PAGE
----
In less than a week’s time, the entire Slow Food network across the Balkans was supposed to be gathering in Bitola, North Macedonia, to celebrate its rich heritage of food biodiversity and to tackle the many challenges the region faces with regards to further integration in Europe and its sustainable rural development.
This event would have been a great opportunity to showcase the growth and achievements of our network in North Macedonia, where Slow Food continues to grow and consolidate its position as a credible, reliable partner for institutions, civil society, activists and of course, small-scale farmers and food producers.
But, as with so many things we had marked in our calendars for 2020, this too has had to be postponed due to the ongoing Covid pandemic, and will not take place before next year. Despite our disappointment at this missed opportunity for the wider Balkan network to meet and exchange experiences in Bitola, we choose to look on the bright side, and focus on the ways that Slow Food Macedonia has used this lockdown period to reinforce its position, partake in community outreach and prepare for the future.
Learning from home through webinars
With most people stuck at home, Slow Food Macedonia has started a series of webinars to keep its activists company and continue an ongoing education program throughout the Covid-caused lockdown period: the first one focused on “Urban gardening and responsible food consumption”; the second on biodiversity and resilience. A further two webinars are scheduled for June, with one tackling the concept of school gardens and climate change education, and another on seeds and agroecology.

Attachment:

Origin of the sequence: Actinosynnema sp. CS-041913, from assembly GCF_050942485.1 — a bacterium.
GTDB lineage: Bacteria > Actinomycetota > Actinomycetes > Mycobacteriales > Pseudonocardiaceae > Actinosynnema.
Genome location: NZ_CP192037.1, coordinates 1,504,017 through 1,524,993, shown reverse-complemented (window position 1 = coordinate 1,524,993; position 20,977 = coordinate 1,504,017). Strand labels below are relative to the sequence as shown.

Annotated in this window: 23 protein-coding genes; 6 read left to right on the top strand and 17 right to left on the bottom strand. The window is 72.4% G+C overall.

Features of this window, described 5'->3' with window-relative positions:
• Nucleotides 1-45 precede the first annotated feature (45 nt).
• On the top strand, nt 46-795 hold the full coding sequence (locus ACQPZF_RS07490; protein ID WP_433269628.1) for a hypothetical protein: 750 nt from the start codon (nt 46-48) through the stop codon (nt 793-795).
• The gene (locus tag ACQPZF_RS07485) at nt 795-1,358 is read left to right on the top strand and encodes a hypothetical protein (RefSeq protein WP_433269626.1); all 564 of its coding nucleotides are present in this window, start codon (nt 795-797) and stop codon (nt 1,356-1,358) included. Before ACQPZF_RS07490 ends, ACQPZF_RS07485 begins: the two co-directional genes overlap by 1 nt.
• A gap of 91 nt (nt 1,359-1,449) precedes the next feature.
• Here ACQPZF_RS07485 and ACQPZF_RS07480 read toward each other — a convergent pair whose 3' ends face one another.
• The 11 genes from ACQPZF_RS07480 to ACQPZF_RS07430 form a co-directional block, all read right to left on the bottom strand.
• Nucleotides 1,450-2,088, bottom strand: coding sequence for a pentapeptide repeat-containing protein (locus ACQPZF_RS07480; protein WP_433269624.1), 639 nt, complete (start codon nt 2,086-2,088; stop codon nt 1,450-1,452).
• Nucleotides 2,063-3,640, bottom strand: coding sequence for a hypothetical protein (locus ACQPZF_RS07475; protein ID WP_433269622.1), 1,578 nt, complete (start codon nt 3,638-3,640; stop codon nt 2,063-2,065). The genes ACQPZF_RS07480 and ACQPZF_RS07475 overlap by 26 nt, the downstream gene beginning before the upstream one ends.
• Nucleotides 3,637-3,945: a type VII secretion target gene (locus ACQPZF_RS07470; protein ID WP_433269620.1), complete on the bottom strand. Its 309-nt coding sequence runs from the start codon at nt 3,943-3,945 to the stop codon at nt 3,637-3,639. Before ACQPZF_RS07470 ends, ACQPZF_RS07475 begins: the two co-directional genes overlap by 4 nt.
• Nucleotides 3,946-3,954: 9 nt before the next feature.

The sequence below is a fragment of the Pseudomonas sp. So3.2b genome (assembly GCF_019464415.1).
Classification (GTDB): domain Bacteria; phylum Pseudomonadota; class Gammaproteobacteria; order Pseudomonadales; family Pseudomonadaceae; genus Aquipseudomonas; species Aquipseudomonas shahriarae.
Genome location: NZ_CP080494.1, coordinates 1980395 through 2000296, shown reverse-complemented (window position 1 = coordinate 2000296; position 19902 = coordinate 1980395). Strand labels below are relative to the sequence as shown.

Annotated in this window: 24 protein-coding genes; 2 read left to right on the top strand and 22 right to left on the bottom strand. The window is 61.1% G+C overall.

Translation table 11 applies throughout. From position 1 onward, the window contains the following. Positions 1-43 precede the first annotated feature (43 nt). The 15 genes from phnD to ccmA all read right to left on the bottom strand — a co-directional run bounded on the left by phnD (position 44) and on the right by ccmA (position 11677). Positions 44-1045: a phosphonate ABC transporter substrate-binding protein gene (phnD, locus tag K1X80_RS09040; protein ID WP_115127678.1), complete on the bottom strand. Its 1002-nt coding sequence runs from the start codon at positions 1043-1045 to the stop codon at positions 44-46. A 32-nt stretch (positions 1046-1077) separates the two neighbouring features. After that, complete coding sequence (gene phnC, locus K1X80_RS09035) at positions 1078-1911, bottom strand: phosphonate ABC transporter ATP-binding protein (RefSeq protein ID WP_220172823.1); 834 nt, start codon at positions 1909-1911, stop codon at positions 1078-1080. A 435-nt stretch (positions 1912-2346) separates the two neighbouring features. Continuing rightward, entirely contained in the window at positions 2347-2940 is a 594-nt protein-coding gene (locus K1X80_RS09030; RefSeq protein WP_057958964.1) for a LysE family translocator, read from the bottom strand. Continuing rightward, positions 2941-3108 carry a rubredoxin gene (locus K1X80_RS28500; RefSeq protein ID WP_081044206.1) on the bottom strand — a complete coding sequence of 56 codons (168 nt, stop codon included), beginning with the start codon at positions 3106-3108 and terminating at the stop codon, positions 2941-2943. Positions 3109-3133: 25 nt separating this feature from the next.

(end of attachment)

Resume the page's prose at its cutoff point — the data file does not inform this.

These webinars have been organized by members of Slow Food Macedonia with relevant expertise, and have been open to everyone their Facebook page. Alongside these educational activities, convivia have also started to promote the sale of local products online through dedicated Facebook page which has already gained 7000 followers.
A new database of Slow tools
Most importantly, Slow Food Macedonia has launched a database of small-scale farmers, a multi-functional new platform to support food producers across the country. Using this new tool farmers will be able to, for example: get information about hospitality services and marketing; access the tools and expertise needed to satisfy hygiene standards which ensure wider market access, and prepare applications for Protected Designation of Origin status.
The new database will also serve as a platform for the exchange of best practices and ensure interaction between farmers and national institutions, chefs, universities, and donors. It is part of a wider framework agreed by Slow Food Macedonia and the Ministry of Agriculture, to whom Slow Food Macedonia serves as an advisor.
The prestige of our network in the country was further consolidated last month when Slow Food Macedonia joined the National Civil Society Coalition for Climate Change—an alliance uniting some of the strongest civil society organizations across the country to advocate and campaign for behavioral and policy change.
This new commitment will serve as a catalyst for further capacity-building, a concept at the heart of the association’s national strategy. For this reason, Slow Food Macedonia is currently developing a series of new tools to support strategic thinking and sound planning among its leaders.
As the first country in the region to establish a national protocol for edible gardens in schools, the Slow Food network in North Macedonia is now ready to scale up its first pilot gardens developed in the capital city, Skopje, and ten more gardens are planned in other cities throughout the country.
All this goes to show: while the Covid pandemic has wrought havoc across the world, and perhaps even changed it forever, the unity and the determination of the Slow Food network are in the ascendant. The stark reality of the pandemic has put a spotlight on a whole host of problems which we were already living with, especially in the food system. We won’t go back to normal, because normal was the problem: but we’re finding the solutions to those problems together, today.
by Michele Rumiz – email@example.com